AI detectors falling short in the battle against cheating

Despite their potential, AI detectors often fall short of accurately identifying and mitigating cheating.
Abdul-Rahman Oladimeji Bello
ChatGPT Artificial intelligence App

In the age of advanced artificial intelligence, the fight against cheating, plagiarism and misinformation has taken a curious turn. 

As developers and companies race to create AI detectors capable of identifying content written by other AIs, a new study from Stanford scholars reveals a disheartening truth: these detectors are far from reliable. Students would probably love to hear this. 

Following the highly publicized launch of ChatGPT, several developers and companies introduced their own AI detectors. These algorithms were touted as tools to aid educators, journalists, and others in identifying instances of cheating, plagiarism, and the spread of misinformation. 

However, the Stanford study as reported in reveals a significant flaw. The detectors lack reliability, especially when human authors are non-native English speakers.

The statistics paint a grim picture. While the detectors exhibited near-perfection in evaluating essays written by US-born eighth-graders, they mistakenly categorized over half (61.22%) of the Test of English as a Foreign Language (TOEFL) essays written by non-native English students as AI-generated.

The situation worsens when examining the data a little closer. The study found that all seven AI detectors unanimously identified 18 out of 91 TOEFL student essays (19%) as AI-generated. An astonishing 89 out of 91 essays (97%) were flagged by at least one of the detectors.

Why the detectors falter in their accuracy 

Professor James Zou, a biomedical data science expert at Stanford University and the senior author of the study, explains the reason behind the detectors' unreliability. "Detectors typically evaluate content based on 'perplexity,' a metric that correlates with the sophistication of the writing," Zou states.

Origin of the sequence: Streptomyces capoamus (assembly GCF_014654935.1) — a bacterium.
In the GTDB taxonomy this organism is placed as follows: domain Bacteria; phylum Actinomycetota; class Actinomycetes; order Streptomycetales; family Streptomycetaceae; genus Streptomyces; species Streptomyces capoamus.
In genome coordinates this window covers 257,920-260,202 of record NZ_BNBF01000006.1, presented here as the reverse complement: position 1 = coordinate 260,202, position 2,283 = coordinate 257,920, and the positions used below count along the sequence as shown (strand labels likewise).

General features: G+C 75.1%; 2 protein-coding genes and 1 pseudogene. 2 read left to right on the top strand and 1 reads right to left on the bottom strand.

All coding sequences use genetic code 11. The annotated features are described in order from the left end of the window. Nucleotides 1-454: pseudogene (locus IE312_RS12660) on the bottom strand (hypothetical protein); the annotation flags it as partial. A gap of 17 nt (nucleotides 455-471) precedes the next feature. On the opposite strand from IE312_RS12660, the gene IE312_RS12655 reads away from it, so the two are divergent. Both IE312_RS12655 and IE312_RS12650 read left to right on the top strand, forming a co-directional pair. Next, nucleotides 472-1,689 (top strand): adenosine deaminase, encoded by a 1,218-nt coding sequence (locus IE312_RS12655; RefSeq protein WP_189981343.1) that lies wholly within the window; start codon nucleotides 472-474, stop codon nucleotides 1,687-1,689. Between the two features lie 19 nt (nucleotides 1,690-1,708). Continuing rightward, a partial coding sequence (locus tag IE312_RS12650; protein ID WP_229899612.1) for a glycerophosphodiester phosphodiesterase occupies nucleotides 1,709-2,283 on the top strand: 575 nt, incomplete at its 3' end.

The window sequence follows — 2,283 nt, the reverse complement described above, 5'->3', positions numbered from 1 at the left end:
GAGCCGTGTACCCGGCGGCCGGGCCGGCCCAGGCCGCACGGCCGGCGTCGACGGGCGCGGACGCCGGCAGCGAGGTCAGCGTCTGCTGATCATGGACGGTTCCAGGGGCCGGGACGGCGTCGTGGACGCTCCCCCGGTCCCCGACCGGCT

"Naturally, non-native English speakers tend to trail behind their US-born counterparts in terms of linguistic complexity, resulting in lower perplexity scores."

Zou and his co-authors emphasize that non-native speakers often score lower on perplexity measures such as lexical richness, lexical diversity, syntactic complexity, and grammatical complexity.

These concerning numbers raise important questions about the objectivity of AI detectors. They highlight potential instances where foreign-born students and workers might face unfair accusations or even penalties due to false cheating claims. The ethical implications of such scenarios are a cause for concern.

Furthermore, Zou points out that the detectors can be easily undermined through a technique known as "prompt engineering."

By requesting generative AI systems to "rewrite" essays with more sophisticated language, students attempting to cheat can easily bypass the detectors. Zou provides a simple example, where a student utilizing ChatGPT might input AI-generated text with the prompt: "Elevate the provided text by employing literary language."

"Current detectors are clearly unreliable and easily manipulated, making them an unreliable solution to the AI cheating problem," Zou warns.

So, what is the way forward? Zou suggests a few possible approaches. In the short term, he recommends avoiding reliance on detectors in educational settings, particularly where there is a significant number of non-native English speakers. 

Developers should also move beyond perplexity as the primary metric and explore more sophisticated techniques. They should also consider inserting subtle clues about AI identity, like watermarks, into the generative content. Ultimately, models need to become less vulnerable to circumvention.

"At this time, the detectors are too unreliable, and the consequences for students are too high to put our faith in these technologies without rigorous evaluation and significant improvements," Zou concludes.

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